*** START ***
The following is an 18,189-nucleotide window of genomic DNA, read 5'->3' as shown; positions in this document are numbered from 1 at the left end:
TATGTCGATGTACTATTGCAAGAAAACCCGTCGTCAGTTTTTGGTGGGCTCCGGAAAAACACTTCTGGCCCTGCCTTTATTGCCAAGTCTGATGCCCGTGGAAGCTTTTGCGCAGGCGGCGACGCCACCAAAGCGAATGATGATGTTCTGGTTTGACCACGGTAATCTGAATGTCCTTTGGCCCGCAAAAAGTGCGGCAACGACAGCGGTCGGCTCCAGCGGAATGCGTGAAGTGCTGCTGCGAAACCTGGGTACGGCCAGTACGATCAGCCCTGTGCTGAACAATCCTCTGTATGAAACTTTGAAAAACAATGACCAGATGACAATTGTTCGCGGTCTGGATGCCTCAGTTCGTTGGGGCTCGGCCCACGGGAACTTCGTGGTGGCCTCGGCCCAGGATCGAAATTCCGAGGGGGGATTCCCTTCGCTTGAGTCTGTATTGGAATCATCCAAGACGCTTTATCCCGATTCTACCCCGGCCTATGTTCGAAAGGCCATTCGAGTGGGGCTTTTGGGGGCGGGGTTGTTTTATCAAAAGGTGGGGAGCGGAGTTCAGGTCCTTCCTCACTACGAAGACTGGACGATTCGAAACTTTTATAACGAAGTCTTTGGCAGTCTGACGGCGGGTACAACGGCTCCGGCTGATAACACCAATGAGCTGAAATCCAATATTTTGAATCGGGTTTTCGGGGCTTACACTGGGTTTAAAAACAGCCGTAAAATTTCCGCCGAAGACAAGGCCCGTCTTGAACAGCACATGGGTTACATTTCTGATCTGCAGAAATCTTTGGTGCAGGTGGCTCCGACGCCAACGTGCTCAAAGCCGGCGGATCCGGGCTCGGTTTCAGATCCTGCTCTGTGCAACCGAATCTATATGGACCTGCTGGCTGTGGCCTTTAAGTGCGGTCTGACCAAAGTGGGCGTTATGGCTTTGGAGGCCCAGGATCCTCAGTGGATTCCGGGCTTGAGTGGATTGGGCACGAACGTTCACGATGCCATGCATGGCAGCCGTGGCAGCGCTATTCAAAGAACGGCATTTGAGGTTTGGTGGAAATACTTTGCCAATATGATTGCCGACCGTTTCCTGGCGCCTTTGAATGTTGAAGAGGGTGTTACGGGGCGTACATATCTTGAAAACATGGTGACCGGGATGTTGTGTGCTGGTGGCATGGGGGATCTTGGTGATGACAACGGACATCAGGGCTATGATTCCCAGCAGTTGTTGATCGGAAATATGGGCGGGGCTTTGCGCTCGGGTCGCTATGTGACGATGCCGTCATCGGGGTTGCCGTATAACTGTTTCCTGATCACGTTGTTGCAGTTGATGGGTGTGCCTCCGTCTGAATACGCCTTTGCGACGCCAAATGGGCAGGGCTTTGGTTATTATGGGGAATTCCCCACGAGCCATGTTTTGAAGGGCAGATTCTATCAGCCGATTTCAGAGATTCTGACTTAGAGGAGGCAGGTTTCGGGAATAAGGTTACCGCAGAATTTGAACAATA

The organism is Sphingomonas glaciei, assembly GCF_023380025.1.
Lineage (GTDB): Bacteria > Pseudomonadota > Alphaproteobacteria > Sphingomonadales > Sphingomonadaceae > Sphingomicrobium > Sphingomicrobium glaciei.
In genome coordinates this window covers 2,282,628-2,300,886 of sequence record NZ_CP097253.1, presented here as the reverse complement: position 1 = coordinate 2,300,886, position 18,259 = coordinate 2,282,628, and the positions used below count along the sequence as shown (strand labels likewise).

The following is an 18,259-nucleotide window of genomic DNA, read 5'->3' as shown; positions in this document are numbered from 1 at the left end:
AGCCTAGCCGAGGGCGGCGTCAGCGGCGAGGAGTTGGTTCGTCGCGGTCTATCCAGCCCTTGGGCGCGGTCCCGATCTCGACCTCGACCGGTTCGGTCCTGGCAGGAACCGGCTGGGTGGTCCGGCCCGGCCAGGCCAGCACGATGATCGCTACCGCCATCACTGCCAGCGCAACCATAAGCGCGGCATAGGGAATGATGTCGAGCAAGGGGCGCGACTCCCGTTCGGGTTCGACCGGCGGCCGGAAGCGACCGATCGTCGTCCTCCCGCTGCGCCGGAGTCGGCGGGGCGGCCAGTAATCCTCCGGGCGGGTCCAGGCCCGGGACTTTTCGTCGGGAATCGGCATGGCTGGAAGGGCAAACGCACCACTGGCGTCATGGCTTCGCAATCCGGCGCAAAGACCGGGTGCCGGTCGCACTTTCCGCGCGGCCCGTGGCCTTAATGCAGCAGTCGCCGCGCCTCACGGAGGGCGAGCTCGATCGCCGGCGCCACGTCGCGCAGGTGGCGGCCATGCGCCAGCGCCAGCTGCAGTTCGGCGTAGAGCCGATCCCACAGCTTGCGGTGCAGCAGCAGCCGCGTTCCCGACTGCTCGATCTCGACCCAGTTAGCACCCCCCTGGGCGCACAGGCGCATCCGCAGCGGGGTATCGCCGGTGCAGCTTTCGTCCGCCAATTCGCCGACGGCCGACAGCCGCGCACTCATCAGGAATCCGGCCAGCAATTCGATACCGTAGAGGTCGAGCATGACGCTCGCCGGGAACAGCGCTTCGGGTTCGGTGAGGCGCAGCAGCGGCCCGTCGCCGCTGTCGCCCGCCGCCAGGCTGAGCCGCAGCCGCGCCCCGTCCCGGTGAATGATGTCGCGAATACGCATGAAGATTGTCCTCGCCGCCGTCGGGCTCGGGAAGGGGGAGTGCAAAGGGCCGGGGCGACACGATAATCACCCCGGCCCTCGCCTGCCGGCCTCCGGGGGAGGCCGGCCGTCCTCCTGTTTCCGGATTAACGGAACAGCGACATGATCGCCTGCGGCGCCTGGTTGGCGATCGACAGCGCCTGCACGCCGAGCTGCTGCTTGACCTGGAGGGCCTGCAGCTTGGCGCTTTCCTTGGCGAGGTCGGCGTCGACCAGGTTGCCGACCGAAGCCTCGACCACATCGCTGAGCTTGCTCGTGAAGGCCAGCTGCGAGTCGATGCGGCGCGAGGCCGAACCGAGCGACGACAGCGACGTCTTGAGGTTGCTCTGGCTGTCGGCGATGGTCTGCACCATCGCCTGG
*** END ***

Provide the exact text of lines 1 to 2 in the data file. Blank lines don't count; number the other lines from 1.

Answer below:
The following is an 18,189-nucleotide window of genomic DNA, read 5'->3' as shown; positions in this document are numbered from 1 at the left end:
TATGTCGATGTACTATTGCAAGAAAACCCGTCGTCAGTTTTTGGTGGGCTCCGGAAAAACACTTCTGGCCCTGCCTTTATTGCCAAGTCTGATGCCCGTGGAAGCTTTTGCGCAGGCGGCGACGCCACCAAAGCGAATGATGATGTTCTGGTTTGACCACGGTAATCTGAATGTCCTTTGGCCCGCAAAAAGTGCGGCAACGACAGCGGTCGGCTCCAGCGGAATGCGTGAAGTGCTGCTGCGAAACCTGGGTACGGCCAGTACGATCAGCCCTGTGCTGAACAATCCTCTGTATGAAACTTTGAAAAACAATGACCAGATGACAATTGTTCGCGGTCTGGATGCCTCAGTTCGTTGGGGCTCGGCCCACGGGAACTTCGTGGTGGCCTCGGCCCAGGATCGAAATTCCGAGGGGGGATTCCCTTCGCTTGAGTCTGTATTGGAATCATCCAAGACGCTTTATCCCGATTCTACCCCGGCCTATGTTCGAAAGGCCATTCGAGTGGGGCTTTTGGGGGCGGGGTTGTTTTATCAAAAGGTGGGGAGCGGAGTTCAGGTCCTTCCTCACTACGAAGACTGGACGATTCGAAACTTTTATAACGAAGTCTTTGGCAGTCTGACGGCGGGTACAACGGCTCCGGCTGATAACACCAATGAGCTGAAATCCAATATTTTGAATCGGGTTTTCGGGGCTTACACTGGGTTTAAAAACAGCCGTAAAATTTCCGCCGAAGACAAGGCCCGTCTTGAACAGCACATGGGTTACATTTCTGATCTGCAGAAATCTTTGGTGCAGGTGGCTCCGACGCCAACGTGCTCAAAGCCGGCGGATCCGGGCTCGGTTTCAGATCCTGCTCTGTGCAACCGAATCTATATGGACCTGCTGGCTGTGGCCTTTAAGTGCGGTCTGACCAAAGTGGGCGTTATGGCTTTGGAGGCCCAGGATCCTCAGTGGATTCCGGGCTTGAGTGGATTGGGCACGAACGTTCACGATGCCATGCATGGCAGCCGTGGCAGCGCTATTCAAAGAACGGCATTTGAGGTTTGGTGGAAATACTTTGCCAATATGATTGCCGACCGTTTCCTGGCGCCTTTGAATGTTGAAGAGGGTGTTACGGGGCGTACATATCTTGAAAACATGGTGACCGGGATGTTGTGTGCTGGTGGCATGGGGGATCTTGGTGATGACAACGGACATCAGGGCTATGATTCCCAGCAGTTGTTGATCGGAAATATGGGCGGGGCTTTGCGCTCGGGTCGCTATGTGACGATGCCGTCATCGGGGTTGCCGTATAACTGTTTCCTGATCACGTTGTTGCAGTTGATGGGTGTGCCTCCGTCTGAATACGCCTTTGCGACGCCAAATGGGCAGGGCTTTGGTTATTATGGGGAATTCCCCACGAGCCATGTTTTGAAGGGCAGATTCTATCAGCCGATTTCAGAGATTCTGACTTAGAGGAGGCAGGTTTCGGGAATAAGGTTACCGCAGAATTTGAACAATA